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Search tags: Neil-Gaiman
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review 2018-07-19 09:29
3/5: "The Ocean at the end of the Lane", Neil Gaiman
The Ocean at the End of the Lane: A Novel - Neil Gaiman

A man sits beside a pond and remembers when he was seven years old and the pond was an ocean. And his neighbours seemed to be immortal…

This is my second exploration of Gaiman, after Coraline and Other Stories. I was undecided then whether I’d get into Gaiman or whether he’d end up as take-him-or-leave-him writer after my first attempt.

After this, I’m coming down on the or-leave-him side.

There’s nothing wrong here, with Gaiman’s writing or his characters. The story moved along at a nice enough pace, the imagery was adept and skilful. I liked the unreliable nature of the un-named narrator, and the theme of how liquid our young memories are. And I've always liked young narrators in stories, the easy acceptance of the strange things going on around them.

But there was nothing here that made me want to read more Gaiman. None of my internal dials went to eleven. I didn’t hate it; I didn’t love it. It was merely a story, and nothing that would make me want to zero in on his work.

Gaiman for me is the equivalent of mashed potatoes: Bland, easily digested, quickly forgotten, unmemorable.

Having said that, if I read anything more of his, I'll stick to his short stories. I suspect he might be a slowly acquired taste, and that I’ll get used to him.

One day, I might be back.

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review 2018-07-17 00:45
The Graveyard Book - Neil Gaiman
For more reviews, check out my blog: Craft-Cycle

This is one of those books that are tricky to review. I can't quite put my finger on what I didn't like. I don't think there was anything present that I didn't like per se, it was more of what was lacking. I just didn't feel that burning in my chest, that rushing in my brain that I usually get when I read good fantasy books, that burning that makes me want to keep reading. This one just kind of puttered along and I dutifully followed, hoping for the best. 

There were so many interesting elements in the story (nightgaunts, a boy called Nobody, a murder mystery, a witch's ghost, and a graveyard home). So many things that should make this book absolutely fascinating. But for the most part I found it kind of boring. 

Bod felt like a character in a book. He lacked personality and I didn't relate to him at all. The story was very drawn out and ramble-y. Most of the ends tie up fairly neatly by the end, but for the majority of the novel, they just seem like a random chain of stories. Even at the end, it just wasn't satisfying. There was no real moment where everything clicked. It just kind of all fell into a pile on the floor and then the book was over.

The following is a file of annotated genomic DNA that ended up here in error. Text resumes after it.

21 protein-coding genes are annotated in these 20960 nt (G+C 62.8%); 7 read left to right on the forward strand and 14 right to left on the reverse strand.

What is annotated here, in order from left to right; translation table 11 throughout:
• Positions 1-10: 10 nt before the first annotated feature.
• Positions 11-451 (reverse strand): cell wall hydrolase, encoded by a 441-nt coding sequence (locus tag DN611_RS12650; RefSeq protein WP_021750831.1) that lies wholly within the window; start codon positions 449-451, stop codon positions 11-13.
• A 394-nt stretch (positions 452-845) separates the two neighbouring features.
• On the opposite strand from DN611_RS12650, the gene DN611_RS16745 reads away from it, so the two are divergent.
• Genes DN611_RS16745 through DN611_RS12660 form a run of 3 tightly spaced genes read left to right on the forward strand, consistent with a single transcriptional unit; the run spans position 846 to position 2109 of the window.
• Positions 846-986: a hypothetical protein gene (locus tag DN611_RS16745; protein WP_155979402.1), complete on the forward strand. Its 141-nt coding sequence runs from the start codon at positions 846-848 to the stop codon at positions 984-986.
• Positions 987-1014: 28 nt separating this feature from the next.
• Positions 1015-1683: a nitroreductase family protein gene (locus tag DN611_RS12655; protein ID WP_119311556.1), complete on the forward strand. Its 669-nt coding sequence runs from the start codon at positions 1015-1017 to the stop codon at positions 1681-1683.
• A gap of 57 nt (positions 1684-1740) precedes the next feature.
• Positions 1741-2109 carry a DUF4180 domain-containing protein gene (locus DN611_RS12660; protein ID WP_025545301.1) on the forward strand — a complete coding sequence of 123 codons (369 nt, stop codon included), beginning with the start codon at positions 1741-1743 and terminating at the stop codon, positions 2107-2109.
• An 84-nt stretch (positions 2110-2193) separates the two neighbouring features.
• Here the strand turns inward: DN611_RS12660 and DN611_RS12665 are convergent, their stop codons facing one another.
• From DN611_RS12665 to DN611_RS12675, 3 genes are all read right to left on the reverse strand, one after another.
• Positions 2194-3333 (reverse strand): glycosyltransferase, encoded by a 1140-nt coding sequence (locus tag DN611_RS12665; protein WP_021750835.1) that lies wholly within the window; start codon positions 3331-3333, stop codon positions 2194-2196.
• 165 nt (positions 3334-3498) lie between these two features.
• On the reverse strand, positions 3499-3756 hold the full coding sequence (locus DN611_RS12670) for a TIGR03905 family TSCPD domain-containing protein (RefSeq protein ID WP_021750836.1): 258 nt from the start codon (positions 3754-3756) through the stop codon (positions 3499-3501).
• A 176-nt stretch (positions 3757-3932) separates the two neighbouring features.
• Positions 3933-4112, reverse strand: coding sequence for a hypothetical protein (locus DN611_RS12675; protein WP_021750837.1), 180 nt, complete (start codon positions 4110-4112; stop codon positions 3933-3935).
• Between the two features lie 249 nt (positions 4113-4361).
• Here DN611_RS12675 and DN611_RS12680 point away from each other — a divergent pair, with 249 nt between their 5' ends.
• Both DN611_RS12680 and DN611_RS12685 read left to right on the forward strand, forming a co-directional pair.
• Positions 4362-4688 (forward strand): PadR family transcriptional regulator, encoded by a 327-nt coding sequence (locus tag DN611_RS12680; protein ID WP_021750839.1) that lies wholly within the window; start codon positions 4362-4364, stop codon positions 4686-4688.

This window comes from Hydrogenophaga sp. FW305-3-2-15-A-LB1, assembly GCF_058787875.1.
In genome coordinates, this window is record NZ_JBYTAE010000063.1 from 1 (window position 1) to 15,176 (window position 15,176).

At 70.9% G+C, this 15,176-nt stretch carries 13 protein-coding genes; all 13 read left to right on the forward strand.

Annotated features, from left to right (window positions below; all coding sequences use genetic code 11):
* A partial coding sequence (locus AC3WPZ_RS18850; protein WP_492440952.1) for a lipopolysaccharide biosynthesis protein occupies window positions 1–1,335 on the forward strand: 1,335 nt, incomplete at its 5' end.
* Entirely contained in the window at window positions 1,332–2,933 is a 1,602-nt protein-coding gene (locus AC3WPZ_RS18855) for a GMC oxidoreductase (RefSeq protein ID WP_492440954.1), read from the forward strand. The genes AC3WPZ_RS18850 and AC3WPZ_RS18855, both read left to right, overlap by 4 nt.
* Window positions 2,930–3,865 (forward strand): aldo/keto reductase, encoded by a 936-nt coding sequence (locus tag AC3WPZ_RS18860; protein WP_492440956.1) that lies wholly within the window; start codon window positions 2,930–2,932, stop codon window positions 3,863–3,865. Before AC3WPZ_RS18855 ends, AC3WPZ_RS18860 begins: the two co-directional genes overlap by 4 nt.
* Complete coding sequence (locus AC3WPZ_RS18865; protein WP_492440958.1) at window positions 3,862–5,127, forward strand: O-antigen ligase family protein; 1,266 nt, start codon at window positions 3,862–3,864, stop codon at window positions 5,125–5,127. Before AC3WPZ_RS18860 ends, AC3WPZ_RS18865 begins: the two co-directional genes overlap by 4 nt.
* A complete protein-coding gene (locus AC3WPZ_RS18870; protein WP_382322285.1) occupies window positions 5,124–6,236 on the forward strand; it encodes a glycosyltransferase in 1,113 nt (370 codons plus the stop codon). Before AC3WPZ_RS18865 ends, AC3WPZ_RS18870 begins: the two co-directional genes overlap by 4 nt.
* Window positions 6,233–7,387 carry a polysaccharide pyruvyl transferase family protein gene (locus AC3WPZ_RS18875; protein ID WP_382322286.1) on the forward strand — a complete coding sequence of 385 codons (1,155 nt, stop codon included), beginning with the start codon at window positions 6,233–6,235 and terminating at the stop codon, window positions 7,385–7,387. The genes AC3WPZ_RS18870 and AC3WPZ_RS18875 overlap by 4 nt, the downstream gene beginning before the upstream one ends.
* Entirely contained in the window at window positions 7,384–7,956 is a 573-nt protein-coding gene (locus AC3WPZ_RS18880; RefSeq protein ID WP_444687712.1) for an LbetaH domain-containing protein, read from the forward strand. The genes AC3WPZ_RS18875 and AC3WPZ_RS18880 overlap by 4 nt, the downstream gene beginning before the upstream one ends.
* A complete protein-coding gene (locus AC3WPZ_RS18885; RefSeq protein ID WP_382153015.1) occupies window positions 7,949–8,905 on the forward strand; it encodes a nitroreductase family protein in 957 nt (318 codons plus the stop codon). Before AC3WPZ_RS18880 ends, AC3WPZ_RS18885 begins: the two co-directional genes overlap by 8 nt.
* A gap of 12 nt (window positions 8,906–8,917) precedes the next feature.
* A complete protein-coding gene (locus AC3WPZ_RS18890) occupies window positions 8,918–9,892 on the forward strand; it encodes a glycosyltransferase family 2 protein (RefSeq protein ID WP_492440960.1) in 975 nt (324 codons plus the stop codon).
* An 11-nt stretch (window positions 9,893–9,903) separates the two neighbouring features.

This book was really just missing that spark. Despite being set in a graveyard, despite the pitiable orphan boy who doesn't fully fit in with the living or the dead, despite all of the fascinating ghouls, hellhounds, witches, and other awesome creatures, this book just felt mediocre. 

Very creative, which is why I gave the book 3-stars, but really the story just felt okay. I didn't feel invested in how it ended. I just kind of shrugged when it was over and went on with my day. 
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review 2018-07-15 12:36
Thor and Loki origin stories
Norse Mythology - Neil Gaiman

Greek mythology is a rewritten of old stories about Odin, Thor and Loki. It is entertainment enough as some of the stories seems new. It is old and from myths of the old days. 


Neil Gaiman is a good storyteller. The only complaint is the stories are a bit disjoined. 


Still very readable. Thor didn't have any character development as we get to know him in Marvel comics. the stories themselves are bounded by stories written before this. 

Loki is much less likable as in the Marvel stories. His motivation is more like a sociopath than a witty and canning god. 


Like it enough to finish it. 



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review 2018-07-08 10:19
Unnatural Creatures
Unnatural Creatures - Maria Dahvana Headley,Neil Gaiman

edited by Neil Gaiman


This is a collection of mostly excellent stories edited by Neil Gaiman. Naturally the quality of writing is set to a high bar and I enjoyed most of them very much. Except for Gaimans own contribution, they are all previously published somewhere, one as far back as 1909! Many are by known authors, though I'm not familiar with a lot of them.


Ironically, the first one I thought was a little slow was Gaiman's own story, which was number 12 and followed by a werewolf story that was a favorite of his, but I couldn't get into it. The theme of the anthology is strange and mythological creatures. Each story has at least one of these unnatural beasties. Or something close to it. The second to last one was a stand-out for an original approach to this theme and very well written.


As anthologies go, this was very high quality, but what else could you expect from Neil Gaiman?

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review 2018-06-27 08:25
Good Omens
Good Omens - Terry Pratchett,Neil Gaiman

I haven't always had the best luck with BBC full cast dramatisations, but this one worked brilliantly.


A demon and an angel set out to thwart the apocalypse.  Chaos ensures.


It's Pratchett, so it's almost guaranteed funny.  I haven't read enough Gaiman to comment on what he brings to the story other than to know it's excellent, whatever it is.  Two masters of fantasy having a bit of fun with Armageddon and a small but pointed commentary on the human condition thrown in at the end.  Oh, and a bloopers reel.


If that's not enough, the voice actor who does Crowley, the demon, sounds a little bit like Alan Rickman.

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